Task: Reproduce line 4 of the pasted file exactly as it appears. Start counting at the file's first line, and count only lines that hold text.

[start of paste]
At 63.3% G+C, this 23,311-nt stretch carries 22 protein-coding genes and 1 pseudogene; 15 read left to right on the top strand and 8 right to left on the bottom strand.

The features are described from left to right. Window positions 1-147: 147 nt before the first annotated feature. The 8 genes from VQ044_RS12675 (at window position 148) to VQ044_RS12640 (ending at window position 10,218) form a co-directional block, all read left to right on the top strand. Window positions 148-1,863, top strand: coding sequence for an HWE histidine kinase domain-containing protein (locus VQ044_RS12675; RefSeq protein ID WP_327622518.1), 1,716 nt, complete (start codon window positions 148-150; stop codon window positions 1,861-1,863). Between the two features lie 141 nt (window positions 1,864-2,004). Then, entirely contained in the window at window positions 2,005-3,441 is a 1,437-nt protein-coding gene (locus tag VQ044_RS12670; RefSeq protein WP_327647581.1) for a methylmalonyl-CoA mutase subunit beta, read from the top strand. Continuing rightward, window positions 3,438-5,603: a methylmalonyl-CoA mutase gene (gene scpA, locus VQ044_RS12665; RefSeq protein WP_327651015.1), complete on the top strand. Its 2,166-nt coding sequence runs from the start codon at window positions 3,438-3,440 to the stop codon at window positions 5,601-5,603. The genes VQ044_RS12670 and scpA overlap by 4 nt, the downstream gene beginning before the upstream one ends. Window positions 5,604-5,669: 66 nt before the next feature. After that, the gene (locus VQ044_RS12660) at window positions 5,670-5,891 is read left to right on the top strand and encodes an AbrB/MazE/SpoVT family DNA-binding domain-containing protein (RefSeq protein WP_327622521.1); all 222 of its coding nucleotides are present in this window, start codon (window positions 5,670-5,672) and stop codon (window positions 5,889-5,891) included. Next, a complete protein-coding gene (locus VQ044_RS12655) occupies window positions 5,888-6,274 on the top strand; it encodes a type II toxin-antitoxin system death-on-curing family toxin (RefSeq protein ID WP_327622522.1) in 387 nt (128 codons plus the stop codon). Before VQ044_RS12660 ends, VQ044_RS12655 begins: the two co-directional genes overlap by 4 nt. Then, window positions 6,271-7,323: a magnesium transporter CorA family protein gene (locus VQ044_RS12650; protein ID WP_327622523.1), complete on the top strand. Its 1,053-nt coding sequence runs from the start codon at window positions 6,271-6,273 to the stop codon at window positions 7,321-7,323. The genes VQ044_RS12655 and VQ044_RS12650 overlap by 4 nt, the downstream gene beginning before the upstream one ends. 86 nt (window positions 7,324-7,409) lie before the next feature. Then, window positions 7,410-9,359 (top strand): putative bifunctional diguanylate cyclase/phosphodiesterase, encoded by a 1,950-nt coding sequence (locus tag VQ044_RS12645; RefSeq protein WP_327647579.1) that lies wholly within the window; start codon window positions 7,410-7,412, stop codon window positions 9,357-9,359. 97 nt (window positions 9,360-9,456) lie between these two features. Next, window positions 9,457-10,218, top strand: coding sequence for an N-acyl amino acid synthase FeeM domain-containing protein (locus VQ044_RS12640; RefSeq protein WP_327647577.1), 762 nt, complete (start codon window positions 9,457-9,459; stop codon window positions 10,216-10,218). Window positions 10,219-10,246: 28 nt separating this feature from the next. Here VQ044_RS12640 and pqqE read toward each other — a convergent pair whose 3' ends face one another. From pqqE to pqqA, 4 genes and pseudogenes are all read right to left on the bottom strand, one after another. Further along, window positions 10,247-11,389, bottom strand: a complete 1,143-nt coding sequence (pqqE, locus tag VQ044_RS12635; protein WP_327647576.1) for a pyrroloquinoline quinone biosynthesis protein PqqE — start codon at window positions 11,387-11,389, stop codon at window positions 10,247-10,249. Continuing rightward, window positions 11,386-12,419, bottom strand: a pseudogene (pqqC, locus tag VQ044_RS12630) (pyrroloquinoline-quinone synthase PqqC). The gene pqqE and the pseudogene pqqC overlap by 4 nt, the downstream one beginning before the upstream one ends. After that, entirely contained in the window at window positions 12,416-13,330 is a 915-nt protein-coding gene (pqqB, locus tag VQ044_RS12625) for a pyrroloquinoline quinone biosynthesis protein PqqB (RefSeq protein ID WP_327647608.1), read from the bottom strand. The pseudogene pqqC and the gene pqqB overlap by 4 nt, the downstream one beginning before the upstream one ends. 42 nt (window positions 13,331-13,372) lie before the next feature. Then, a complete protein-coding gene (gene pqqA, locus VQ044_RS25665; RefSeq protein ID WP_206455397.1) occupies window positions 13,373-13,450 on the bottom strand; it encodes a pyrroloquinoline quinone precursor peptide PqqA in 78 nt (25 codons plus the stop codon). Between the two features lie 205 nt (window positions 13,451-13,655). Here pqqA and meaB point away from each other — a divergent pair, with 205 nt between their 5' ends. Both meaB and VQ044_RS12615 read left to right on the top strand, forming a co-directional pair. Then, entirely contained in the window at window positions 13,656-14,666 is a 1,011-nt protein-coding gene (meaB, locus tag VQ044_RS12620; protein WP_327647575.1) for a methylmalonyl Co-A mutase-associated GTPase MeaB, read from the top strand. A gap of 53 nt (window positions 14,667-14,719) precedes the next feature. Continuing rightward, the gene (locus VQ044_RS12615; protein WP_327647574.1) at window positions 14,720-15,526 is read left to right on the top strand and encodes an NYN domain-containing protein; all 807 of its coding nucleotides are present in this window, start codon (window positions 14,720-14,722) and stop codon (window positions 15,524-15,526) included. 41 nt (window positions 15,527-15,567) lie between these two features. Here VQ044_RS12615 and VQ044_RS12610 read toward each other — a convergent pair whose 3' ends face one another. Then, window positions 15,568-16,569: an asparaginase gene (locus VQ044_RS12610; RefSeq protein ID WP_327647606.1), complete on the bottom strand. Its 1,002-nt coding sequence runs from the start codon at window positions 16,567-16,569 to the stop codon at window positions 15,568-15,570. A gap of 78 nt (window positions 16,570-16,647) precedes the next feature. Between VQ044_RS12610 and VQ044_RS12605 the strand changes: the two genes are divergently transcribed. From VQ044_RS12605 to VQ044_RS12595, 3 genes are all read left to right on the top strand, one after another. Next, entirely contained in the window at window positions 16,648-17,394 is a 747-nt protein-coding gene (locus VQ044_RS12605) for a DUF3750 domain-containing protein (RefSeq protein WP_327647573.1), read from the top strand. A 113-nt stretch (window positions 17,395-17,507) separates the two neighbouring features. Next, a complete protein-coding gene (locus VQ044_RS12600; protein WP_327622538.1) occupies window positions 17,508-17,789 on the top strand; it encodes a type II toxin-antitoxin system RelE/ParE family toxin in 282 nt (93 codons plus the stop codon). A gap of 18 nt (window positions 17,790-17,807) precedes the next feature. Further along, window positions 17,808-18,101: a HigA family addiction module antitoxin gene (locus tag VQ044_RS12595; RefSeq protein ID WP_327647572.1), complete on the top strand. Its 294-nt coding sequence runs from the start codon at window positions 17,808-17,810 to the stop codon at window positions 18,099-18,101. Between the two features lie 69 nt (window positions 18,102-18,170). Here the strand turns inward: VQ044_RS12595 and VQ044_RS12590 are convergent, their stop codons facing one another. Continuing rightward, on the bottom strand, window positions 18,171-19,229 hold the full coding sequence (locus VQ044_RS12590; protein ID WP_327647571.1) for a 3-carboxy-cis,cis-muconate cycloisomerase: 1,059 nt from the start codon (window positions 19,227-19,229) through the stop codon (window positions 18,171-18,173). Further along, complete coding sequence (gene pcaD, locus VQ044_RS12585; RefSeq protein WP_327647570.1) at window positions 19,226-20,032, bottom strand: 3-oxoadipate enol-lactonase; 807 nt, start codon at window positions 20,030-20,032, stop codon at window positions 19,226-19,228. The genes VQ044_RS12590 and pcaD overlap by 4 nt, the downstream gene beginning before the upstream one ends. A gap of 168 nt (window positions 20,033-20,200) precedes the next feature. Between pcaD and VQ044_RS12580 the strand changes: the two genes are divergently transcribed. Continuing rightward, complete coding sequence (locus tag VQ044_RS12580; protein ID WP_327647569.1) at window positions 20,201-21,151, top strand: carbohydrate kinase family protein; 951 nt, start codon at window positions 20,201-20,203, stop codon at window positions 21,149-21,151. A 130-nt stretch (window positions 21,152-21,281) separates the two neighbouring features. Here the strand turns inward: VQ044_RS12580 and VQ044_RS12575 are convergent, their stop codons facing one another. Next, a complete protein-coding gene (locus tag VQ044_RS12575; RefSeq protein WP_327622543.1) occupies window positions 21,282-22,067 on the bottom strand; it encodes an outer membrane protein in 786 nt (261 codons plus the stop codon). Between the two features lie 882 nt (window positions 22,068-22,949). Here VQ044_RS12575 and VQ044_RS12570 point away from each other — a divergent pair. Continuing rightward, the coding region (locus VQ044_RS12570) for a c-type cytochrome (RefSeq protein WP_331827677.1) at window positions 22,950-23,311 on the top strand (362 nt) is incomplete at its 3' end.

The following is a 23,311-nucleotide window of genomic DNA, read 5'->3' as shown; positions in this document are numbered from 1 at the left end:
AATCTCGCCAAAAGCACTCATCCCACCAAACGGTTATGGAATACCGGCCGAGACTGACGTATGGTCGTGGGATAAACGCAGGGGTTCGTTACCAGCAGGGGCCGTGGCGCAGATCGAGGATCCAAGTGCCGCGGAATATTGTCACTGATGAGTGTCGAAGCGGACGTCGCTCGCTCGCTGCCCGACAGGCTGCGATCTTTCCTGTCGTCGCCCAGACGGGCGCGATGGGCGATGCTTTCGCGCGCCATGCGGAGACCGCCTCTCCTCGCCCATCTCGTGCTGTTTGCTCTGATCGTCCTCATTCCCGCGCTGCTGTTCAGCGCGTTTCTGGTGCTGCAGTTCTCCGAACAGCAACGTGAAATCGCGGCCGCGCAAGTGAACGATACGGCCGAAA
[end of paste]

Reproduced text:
AATCTCGCCAAAAGCACTCATCCCACCAAACGGTTATGGAATACCGGCCGAGACTGACGTATGGTCGTGGGATAAACGCAGGGGTTCGTTACCAGCAGGGGCCGTGGCGCAGATCGAGGATCCAAGTGCCGCGGAATATTGTCACTGATGAGTGTCGAAGCGGACGTCGCTCGCTCGCTGCCCGACAGGCTGCGATCTTTCCTGTCGTCGCCCAGACGGGCGCGATGGGCGATGCTTTCGCGCGCCATGCGGAGACCGCCTCTCCTCGCCCATCTCGTGCTGTTTGCTCTGATCGTCCTCATTCCCGCGCTGCTGTTCAGCGCGTTTCTGGTGCTGCAGTTCTCCGAACAGCAACGTGAAATCGCGGCCGCGCAAGTGAACGATACGGCCGAAA